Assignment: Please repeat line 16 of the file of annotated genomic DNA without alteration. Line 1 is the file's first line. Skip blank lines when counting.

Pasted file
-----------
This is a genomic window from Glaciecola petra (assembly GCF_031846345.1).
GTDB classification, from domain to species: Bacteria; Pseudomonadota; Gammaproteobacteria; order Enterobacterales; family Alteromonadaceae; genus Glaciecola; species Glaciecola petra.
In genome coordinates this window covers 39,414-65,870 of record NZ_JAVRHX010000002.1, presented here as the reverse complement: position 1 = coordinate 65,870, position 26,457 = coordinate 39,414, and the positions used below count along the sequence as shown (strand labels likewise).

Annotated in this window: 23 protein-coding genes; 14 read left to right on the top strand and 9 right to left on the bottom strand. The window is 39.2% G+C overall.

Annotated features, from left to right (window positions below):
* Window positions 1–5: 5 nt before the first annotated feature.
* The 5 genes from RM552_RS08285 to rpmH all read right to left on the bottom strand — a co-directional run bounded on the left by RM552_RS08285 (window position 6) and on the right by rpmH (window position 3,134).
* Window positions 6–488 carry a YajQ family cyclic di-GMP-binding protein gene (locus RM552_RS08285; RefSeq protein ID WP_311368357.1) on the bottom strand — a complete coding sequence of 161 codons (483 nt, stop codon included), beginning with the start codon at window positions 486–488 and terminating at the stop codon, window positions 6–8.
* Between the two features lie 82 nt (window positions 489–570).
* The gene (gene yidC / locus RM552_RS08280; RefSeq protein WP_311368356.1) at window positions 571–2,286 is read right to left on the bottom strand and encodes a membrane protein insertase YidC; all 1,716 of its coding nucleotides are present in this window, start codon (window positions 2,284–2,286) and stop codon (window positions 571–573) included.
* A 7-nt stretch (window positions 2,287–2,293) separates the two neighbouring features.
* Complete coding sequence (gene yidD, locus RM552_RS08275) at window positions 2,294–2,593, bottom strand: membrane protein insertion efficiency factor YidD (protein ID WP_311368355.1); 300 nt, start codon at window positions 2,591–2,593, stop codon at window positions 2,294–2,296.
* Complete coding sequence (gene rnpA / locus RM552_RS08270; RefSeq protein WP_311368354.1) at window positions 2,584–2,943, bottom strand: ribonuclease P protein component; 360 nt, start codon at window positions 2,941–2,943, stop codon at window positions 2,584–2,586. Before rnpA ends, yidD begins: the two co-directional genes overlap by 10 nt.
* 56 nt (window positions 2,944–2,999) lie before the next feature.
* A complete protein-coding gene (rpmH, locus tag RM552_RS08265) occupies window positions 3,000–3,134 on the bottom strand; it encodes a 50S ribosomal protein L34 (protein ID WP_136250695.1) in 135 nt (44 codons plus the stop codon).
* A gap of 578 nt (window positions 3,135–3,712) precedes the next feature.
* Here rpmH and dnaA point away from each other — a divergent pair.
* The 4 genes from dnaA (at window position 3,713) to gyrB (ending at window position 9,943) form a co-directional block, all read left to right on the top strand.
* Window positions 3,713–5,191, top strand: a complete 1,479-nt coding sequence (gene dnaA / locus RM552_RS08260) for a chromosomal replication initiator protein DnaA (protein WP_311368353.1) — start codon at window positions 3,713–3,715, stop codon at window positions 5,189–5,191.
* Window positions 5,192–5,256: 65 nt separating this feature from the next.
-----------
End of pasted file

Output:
* A gap of 578 nt (window positions 3,135–3,712) precedes the next feature.